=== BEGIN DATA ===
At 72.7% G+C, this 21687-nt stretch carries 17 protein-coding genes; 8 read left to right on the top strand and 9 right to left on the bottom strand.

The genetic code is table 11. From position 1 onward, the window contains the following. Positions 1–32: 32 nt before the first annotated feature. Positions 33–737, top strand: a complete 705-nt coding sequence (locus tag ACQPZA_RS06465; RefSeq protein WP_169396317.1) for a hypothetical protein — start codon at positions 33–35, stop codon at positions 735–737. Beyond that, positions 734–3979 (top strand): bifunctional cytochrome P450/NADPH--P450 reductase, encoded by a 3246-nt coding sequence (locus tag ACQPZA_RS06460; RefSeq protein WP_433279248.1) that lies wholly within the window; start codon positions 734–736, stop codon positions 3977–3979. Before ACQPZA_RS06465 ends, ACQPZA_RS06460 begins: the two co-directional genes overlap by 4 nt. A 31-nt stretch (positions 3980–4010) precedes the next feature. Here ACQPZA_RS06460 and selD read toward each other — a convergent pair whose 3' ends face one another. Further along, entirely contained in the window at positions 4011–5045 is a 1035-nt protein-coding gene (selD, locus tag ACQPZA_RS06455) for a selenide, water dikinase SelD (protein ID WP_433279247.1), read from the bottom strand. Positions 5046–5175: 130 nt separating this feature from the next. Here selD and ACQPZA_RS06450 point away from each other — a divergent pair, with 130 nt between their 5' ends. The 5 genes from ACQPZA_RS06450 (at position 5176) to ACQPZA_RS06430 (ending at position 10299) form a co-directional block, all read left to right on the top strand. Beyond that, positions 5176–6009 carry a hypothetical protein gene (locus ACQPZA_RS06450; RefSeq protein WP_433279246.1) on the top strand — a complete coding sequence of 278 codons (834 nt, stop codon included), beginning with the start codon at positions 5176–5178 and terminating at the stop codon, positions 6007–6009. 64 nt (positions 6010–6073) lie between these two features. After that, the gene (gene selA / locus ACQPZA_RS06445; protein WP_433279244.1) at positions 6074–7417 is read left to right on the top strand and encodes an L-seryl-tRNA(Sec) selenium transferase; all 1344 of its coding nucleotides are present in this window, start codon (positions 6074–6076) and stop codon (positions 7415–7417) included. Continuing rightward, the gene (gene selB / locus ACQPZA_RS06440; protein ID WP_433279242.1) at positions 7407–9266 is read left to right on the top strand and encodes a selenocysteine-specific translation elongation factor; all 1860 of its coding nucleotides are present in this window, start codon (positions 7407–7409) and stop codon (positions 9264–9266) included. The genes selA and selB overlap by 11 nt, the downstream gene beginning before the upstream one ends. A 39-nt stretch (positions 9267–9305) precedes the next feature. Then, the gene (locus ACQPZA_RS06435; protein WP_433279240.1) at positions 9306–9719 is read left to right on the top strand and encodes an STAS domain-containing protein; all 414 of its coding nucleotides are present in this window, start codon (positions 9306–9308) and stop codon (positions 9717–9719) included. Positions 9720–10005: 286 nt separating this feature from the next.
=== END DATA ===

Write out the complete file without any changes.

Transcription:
At 72.7% G+C, this 21687-nt stretch carries 17 protein-coding genes; 8 read left to right on the top strand and 9 right to left on the bottom strand.

The genetic code is table 11. From position 1 onward, the window contains the following. Positions 1–32: 32 nt before the first annotated feature. Positions 33–737, top strand: a complete 705-nt coding sequence (locus tag ACQPZA_RS06465; RefSeq protein WP_169396317.1) for a hypothetical protein — start codon at positions 33–35, stop codon at positions 735–737. Beyond that, positions 734–3979 (top strand): bifunctional cytochrome P450/NADPH--P450 reductase, encoded by a 3246-nt coding sequence (locus tag ACQPZA_RS06460; RefSeq protein WP_433279248.1) that lies wholly within the window; start codon positions 734–736, stop codon positions 3977–3979. Before ACQPZA_RS06465 ends, ACQPZA_RS06460 begins: the two co-directional genes overlap by 4 nt. A 31-nt stretch (positions 3980–4010) precedes the next feature. Here ACQPZA_RS06460 and selD read toward each other — a convergent pair whose 3' ends face one another. Further along, entirely contained in the window at positions 4011–5045 is a 1035-nt protein-coding gene (selD, locus tag ACQPZA_RS06455) for a selenide, water dikinase SelD (protein ID WP_433279247.1), read from the bottom strand. Positions 5046–5175: 130 nt separating this feature from the next. Here selD and ACQPZA_RS06450 point away from each other — a divergent pair, with 130 nt between their 5' ends. The 5 genes from ACQPZA_RS06450 (at position 5176) to ACQPZA_RS06430 (ending at position 10299) form a co-directional block, all read left to right on the top strand. Beyond that, positions 5176–6009 carry a hypothetical protein gene (locus ACQPZA_RS06450; RefSeq protein WP_433279246.1) on the top strand — a complete coding sequence of 278 codons (834 nt, stop codon included), beginning with the start codon at positions 5176–5178 and terminating at the stop codon, positions 6007–6009. 64 nt (positions 6010–6073) lie between these two features. After that, the gene (gene selA / locus ACQPZA_RS06445; protein WP_433279244.1) at positions 6074–7417 is read left to right on the top strand and encodes an L-seryl-tRNA(Sec) selenium transferase; all 1344 of its coding nucleotides are present in this window, start codon (positions 6074–6076) and stop codon (positions 7415–7417) included. Continuing rightward, the gene (gene selB / locus ACQPZA_RS06440; protein ID WP_433279242.1) at positions 7407–9266 is read left to right on the top strand and encodes a selenocysteine-specific translation elongation factor; all 1860 of its coding nucleotides are present in this window, start codon (positions 7407–7409) and stop codon (positions 9264–9266) included. The genes selA and selB overlap by 11 nt, the downstream gene beginning before the upstream one ends. A 39-nt stretch (positions 9267–9305) precedes the next feature. Then, the gene (locus ACQPZA_RS06435; protein WP_433279240.1) at positions 9306–9719 is read left to right on the top strand and encodes an STAS domain-containing protein; all 414 of its coding nucleotides are present in this window, start codon (positions 9306–9308) and stop codon (positions 9717–9719) included. Positions 9720–10005: 286 nt separating this feature from the next.